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Paris: A real-life ‘Yiddishland’?

8 November 2011

Provost Teaching Award winner Dr Helen Beer is setting off on a fact-finding trip to Paris today in a bid to learn more about the effective teaching of Yiddish. She tells Ele Cooper why she’s crossing the Channel. 

Dr Helen Beer

How would you describe your approach to teaching Yiddish?

I teach Yiddish in Yiddish – and I do so until it’s coming out of my ears. I feel a kind of responsibility for the subject that perhaps I wouldn’t if I had hundreds or thousands of colleagues doing the same thing.

It’s a minority language that not that many people speak these days and it doesn’t have any geographical boundaries – you can’t send people to ‘Yiddishland’ to top up their language and cultural skills.

Have you discovered any particularly effective methods for teaching Yiddish?

I find that if you encourage a group of people to work towards a common goal that has the potential of being highly enjoyable, using a language that they don’t know, their language skills sky-rocket. For that reason, each year I stage a Purim Shpil, a Yiddish production that coincides with the Jewish festival of Purim, which involves the whole Jewish and Hebrew Studies department – both students and staff – regardless of whether they can speak Yiddish.

I strongly believe that drama and music improve teaching and learning; they kick-start students’ learning in a completely different way to classes. I’m also a big dinosaur in that I believe intensely in face-to-face teaching rather than having everything on the internet.

How easy is it to balance your teaching and research commitments?

I’ve always loved teaching, and I wish the same gravitas would be given to teaching as it is to research these days. I have to be honest: the amount that I teach together with all my extra commitments means that I don’t have very much time for my own research. 

I’m also endlessly being asked to translate. I try as far as possible to give away those jobs but occasionally they’re so fascinating (for example simultaneous translation in the High Court) that I can’t resist doing them myself.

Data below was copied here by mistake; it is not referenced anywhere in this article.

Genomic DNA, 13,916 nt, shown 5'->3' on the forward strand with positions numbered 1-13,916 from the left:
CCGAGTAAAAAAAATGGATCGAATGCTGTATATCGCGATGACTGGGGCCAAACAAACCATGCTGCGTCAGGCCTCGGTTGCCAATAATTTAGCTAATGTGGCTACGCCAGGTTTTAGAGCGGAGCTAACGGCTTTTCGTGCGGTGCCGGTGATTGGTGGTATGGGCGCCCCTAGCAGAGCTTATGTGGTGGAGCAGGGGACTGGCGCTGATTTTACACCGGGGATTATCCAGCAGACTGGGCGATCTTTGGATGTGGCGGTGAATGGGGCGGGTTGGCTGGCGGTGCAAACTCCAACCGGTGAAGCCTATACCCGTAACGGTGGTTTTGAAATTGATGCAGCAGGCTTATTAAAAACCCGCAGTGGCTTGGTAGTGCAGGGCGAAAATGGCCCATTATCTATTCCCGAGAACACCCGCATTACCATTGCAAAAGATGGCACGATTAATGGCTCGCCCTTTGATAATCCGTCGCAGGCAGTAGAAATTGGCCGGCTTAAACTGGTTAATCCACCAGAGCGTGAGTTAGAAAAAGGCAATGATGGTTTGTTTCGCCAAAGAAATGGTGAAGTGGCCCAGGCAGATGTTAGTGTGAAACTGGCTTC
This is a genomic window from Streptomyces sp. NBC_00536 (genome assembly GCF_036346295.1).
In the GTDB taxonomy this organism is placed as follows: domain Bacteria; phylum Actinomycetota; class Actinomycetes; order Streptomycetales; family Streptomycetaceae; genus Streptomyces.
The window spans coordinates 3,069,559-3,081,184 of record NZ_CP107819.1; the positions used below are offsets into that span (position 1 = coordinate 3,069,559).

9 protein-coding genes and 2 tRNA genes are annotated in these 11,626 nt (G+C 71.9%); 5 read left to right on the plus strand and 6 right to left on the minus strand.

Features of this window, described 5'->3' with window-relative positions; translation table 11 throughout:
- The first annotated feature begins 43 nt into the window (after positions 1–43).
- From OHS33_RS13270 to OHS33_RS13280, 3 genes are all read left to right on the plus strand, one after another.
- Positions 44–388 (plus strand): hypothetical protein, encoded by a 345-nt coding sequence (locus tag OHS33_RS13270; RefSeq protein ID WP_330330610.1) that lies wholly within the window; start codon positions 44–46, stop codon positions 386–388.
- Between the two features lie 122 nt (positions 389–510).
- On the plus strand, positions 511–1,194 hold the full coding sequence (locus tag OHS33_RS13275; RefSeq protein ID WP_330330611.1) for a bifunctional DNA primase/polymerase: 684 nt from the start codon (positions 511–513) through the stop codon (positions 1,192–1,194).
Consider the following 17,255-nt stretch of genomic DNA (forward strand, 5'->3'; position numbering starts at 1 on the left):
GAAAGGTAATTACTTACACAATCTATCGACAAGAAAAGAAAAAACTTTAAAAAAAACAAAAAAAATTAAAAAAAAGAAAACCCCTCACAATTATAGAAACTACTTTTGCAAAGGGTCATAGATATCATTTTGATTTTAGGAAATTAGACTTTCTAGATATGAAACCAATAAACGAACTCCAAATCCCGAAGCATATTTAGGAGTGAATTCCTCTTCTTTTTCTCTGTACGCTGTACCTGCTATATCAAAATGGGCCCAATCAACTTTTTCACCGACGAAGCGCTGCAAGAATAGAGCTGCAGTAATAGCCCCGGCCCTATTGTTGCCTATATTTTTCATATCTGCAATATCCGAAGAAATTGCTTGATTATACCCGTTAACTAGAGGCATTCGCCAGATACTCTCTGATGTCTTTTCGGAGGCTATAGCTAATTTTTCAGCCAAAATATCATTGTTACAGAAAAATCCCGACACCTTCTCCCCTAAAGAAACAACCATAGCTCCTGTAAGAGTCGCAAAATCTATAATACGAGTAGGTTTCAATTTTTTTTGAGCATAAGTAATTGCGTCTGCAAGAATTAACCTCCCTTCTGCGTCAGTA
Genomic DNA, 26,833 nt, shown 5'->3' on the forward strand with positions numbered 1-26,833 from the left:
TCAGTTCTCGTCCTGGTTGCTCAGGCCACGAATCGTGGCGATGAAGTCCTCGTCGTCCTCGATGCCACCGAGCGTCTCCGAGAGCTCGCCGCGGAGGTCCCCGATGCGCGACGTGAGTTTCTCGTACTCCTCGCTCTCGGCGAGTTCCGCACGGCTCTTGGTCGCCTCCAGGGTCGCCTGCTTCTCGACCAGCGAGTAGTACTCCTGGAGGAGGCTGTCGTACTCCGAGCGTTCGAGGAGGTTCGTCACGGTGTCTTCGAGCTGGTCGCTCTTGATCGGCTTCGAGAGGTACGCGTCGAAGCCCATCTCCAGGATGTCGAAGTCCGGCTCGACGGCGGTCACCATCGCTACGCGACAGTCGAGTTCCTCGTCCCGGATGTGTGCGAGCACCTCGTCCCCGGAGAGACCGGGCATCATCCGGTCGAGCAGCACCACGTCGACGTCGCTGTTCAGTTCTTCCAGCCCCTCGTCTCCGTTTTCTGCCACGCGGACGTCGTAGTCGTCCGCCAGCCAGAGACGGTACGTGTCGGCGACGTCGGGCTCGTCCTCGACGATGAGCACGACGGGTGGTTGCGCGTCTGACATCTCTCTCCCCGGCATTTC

Your status as a Provost Teaching Award winner enabled you to apply for funding to go on a fact-finding trip. What made you pick Paris?

Paris’s Maison de la Culture Yiddish has developed over the years as the most interesting and innovative centre for Yiddish teaching in Europe. It’s a very vibrant place with people coming and going all the time. 

They have monthly literary seminars, visual exhibitions on subjects like science education in Yiddish, and language courses ranging from absolute beginners’ level to the most advanced. At the same time they’ve got all kinds of cultural activities like choir workshops and courses on the use of humour in Yiddish literature. 

In 2002 I produced a world premiere of Jacob Jacobson, a full-length Yiddish play. That production inspired [La Maison] to form a drama group, which I was very chuffed about! 

Throughout the rest of the world, if you work in Yiddish you work in isolation, but in Paris there’s a whole collective. Some are native Yiddish speakers like me, some are academics working in different universities around Paris, and together they’re doing something that doesn’t exist anywhere else.

It sounds like a fascinating place. What are you going to investigate during your trip?

I thought it would be very interesting to attend as many classes as I possibly can over the five days I’m there. I want to speak to the teachers before and after each session about the kind of teaching they do and why, and also coordinate meetings amongst the collective. My plan is to impart certain questions before I go so they have some thinking time beforehand. 

I also want to find out to what extent they share materials and use technology in their teaching and compare it to what I do here. I might come across something and think ‘That’s terrific, I absolutely must adopt that instantly’, or I might think ‘That’s great but it wouldn’t work in London’. I don’t know. 

Do you anticipate the trip having a significant impact on the way you teach?

I have to say I don’t know. Because I’ve done so much teaching in my life, there are certain things that I feel work and would be unlikely to discard. However, I’m always happy to experiment. Teaching is like that, you have to be quite intuitive and you always have to have an awareness of who you have before you. 

Even though I’ve made many trips to Paris, sometimes teaching there three times a year, I’ve never actually been with the purpose of attending absolutely every class that they’re holding in order to get a panoramic view. So many issues will arise, I’m sure. I’ll have to take a big fat notebook.

Dr Helen Beer is lecturer in Yiddish at the Department of Hebrew and Jewish Studies. We will be reporting on the outcomes of her trip once she returns from Paris.

Page last modified on 08 nov 11 17:27

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